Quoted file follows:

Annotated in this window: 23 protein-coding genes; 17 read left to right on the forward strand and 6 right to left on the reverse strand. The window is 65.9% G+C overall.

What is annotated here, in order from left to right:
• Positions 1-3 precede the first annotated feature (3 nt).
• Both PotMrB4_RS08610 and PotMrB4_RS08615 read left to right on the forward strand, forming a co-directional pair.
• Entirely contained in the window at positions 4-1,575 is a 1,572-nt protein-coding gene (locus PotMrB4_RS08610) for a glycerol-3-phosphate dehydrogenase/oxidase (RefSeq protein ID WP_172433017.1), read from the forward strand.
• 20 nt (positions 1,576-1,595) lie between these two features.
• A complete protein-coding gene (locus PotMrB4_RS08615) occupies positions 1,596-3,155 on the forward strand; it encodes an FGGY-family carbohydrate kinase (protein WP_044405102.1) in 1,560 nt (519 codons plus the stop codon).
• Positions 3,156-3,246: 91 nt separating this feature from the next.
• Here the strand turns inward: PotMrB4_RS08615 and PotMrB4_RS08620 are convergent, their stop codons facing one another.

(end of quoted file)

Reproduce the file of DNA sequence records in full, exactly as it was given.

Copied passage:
Annotated in this window: 23 protein-coding genes; 17 read left to right on the forward strand and 6 right to left on the reverse strand. The window is 65.9% G+C overall.

What is annotated here, in order from left to right:
• Positions 1-3 precede the first annotated feature (3 nt).
• Both PotMrB4_RS08610 and PotMrB4_RS08615 read left to right on the forward strand, forming a co-directional pair.
• Entirely contained in the window at positions 4-1,575 is a 1,572-nt protein-coding gene (locus PotMrB4_RS08610) for a glycerol-3-phosphate dehydrogenase/oxidase (RefSeq protein ID WP_172433017.1), read from the forward strand.
• 20 nt (positions 1,576-1,595) lie between these two features.
• A complete protein-coding gene (locus PotMrB4_RS08615) occupies positions 1,596-3,155 on the forward strand; it encodes an FGGY-family carbohydrate kinase (protein WP_044405102.1) in 1,560 nt (519 codons plus the stop codon).
• Positions 3,156-3,246: 91 nt separating this feature from the next.
• Here the strand turns inward: PotMrB4_RS08615 and PotMrB4_RS08620 are convergent, their stop codons facing one another.